Recap of Module 1

In Module 1, we explored the essential steps of discovering your Unique Value Proposition, identifying your skills and expertise, and determining the services you will offer as a consultant. With a solid foundation in place, it’s time to move on to the next step in building your consulting firm: choosing the right business structure. 

Overview of Module 2

Now, we will discuss the various business structures available in Ontario, including corporations, sole proprietorships, and partnerships, and weigh their advantages and disadvantages.

Understanding Business Structures

Choosing the appropriate business structure is crucial for the success of your consulting firm. The structure you choose will impact various aspects of your business, including taxation, liability, and regulatory compliance. In Ontario, the three main business structures are corporations, sole proprietorships, and partnerships.


A corporation is a separate legal entity distinct from its owners (shareholders). It offers limited liability protection, which means that shareholders are not personally responsible for the corporation’s debts or liabilities.

Benefits of incorporating include:

Limited liability: Incorporating your consulting firm can protect your personal assets from business debts and legal claims, as the corporation is responsible for its own liabilities.

Tax advantages: Corporations may have lower tax rates than individuals and can access various tax deductions and credits. Additionally, corporations can issue dividends to shareholders, which may result in tax savings.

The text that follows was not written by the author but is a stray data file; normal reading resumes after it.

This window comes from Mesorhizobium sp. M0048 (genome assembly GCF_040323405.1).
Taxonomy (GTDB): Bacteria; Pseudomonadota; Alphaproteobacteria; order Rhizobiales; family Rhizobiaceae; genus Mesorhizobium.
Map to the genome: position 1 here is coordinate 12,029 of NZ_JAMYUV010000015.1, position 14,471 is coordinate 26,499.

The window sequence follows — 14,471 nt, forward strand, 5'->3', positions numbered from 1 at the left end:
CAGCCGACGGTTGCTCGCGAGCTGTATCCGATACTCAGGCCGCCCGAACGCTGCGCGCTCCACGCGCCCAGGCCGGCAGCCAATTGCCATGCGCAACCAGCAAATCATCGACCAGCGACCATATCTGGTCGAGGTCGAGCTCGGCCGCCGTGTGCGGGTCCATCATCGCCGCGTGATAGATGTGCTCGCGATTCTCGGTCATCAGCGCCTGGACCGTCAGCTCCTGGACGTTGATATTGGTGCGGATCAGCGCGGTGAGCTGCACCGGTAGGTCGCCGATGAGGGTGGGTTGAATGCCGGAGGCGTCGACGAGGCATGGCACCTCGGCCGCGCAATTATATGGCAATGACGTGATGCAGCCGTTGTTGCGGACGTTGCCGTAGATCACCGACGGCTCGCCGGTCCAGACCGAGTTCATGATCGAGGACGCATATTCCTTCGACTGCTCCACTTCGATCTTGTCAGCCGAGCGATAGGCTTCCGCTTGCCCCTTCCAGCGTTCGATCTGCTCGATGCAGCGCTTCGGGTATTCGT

Enhanced credibility: Operating as a corporation can enhance your consulting firm’s credibility, potentially attracting more clients and investors.

Disadvantages of incorporating include:

Cost and complexity: Incorporating a business requires more paperwork, fees, and legal formalities than other business structures. Ongoing costs include annual filing fees and potential professional fees for legal and accounting services.

Increased regulatory compliance: Corporations must adhere to strict reporting and governance requirements, which may be time-consuming and complex.

Key considerations when choosing a corporation include the potential tax benefits, liability protection, and the level of administrative complexity you are willing to manage.

Sole Proprietorship

A sole proprietorship is the simplest business structure, owned and operated by a single individual. There is no legal separation between the business and the owner, making the owner personally responsible for all business debts and liabilities.

Benefits of a sole proprietorship include:

Simplicity and low cost: Starting a sole proprietorship requires minimal paperwork and lower startup costs compared to a corporation.

Full control over business decisions: As the sole owner, you have complete control over your consulting firm’s management and operations.

Minimal regulatory requirements: Sole proprietorships have fewer ongoing reporting requirements, allowing you to focus on growing your consulting business.

Disadvantages of a sole proprietorship include:

Unlimited liability: As the owner, you are personally responsible for all business debts and liabilities, putting your personal assets at risk.

Limited growth potential: Raising capital and expanding your consulting firm may be more challenging as a sole proprietor, as investors often prefer working with corporations.

Key considerations when choosing a sole proprietorship include the level of personal risk you are willing to assume, your growth plans, and your desire for control over your consulting firm.